According to a new study submitted for publication in Physical Review Letters (arXiv.org version), two rare events observed in 2011 and 2012 by the IceCube Neutrino Telescope at the South Pole are the highest energy neutrinos ever detected.
The record events have an estimated energy of about 1.04 and 1.14 PeV respectively, hundreds of times larger than the energy of a proton at the Large Hadron Collider.
Most of the neutrinos reaching the Earth originate either in the Sun or in our atmosphere through the interaction of incoming cosmic rays. However, if we look at neutrino energy, once we reach the PeV scale, neutrinos coming from far off in our galaxy or from more distant places in the visible Universe become dominant.
The scientists working with the IceCube have estimated that the probability that these two events are not background – anything else in the detector besides astrophysical neutrinos – is at the 2.8 sigma level. Therefore, the signal observed so far does not allow claiming a first observation of astrophysical neutrinos. Nevertheless, it is clearly pointing to IceCube as the place to look for them.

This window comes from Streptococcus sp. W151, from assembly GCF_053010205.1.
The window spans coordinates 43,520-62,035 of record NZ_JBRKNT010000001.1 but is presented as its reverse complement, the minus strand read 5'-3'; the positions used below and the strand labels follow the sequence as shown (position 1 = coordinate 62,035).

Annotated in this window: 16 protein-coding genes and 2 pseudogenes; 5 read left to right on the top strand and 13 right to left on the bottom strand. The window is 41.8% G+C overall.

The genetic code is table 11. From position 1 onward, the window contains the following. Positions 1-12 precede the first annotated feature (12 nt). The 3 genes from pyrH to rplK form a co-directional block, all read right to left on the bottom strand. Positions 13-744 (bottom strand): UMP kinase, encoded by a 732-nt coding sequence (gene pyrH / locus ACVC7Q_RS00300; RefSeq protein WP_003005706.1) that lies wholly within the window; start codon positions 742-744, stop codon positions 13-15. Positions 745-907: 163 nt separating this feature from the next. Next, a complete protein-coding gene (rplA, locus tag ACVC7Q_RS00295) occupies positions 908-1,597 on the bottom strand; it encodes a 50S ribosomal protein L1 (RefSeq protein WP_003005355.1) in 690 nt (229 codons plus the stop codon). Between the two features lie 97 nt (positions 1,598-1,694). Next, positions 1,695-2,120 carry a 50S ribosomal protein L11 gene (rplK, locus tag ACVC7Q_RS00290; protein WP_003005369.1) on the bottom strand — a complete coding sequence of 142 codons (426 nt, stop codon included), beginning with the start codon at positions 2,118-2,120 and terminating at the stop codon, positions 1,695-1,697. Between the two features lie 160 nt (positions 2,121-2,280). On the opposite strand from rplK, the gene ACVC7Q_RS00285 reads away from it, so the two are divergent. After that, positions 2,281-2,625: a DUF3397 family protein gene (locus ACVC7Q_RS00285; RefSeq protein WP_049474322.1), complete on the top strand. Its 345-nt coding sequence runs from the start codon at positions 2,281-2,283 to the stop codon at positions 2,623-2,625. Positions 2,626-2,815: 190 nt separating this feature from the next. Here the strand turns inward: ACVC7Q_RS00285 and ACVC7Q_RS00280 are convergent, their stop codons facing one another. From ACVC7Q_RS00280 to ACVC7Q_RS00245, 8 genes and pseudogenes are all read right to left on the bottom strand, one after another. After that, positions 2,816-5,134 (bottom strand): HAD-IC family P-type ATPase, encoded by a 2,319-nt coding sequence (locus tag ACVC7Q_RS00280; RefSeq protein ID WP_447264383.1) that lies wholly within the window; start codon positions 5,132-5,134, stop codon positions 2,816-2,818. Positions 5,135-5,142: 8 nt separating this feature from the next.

Inspired by the observation of these two PeV events, IceCube team is already working on an analysis with an optimized technique that will be substantially more sensitive to similar events at lower energies.
Results of that analysis are expected soon and could provide more evidence of what is now a very intriguing hint of an astrophysical signal.
Bibliographic information: Aartsen MG et al. 2013. First observation of PeV-energy neutrinos with IceCube. IceCube Collaboration. Physical Review Letters, submitted for publication; arXiv: 1304.5356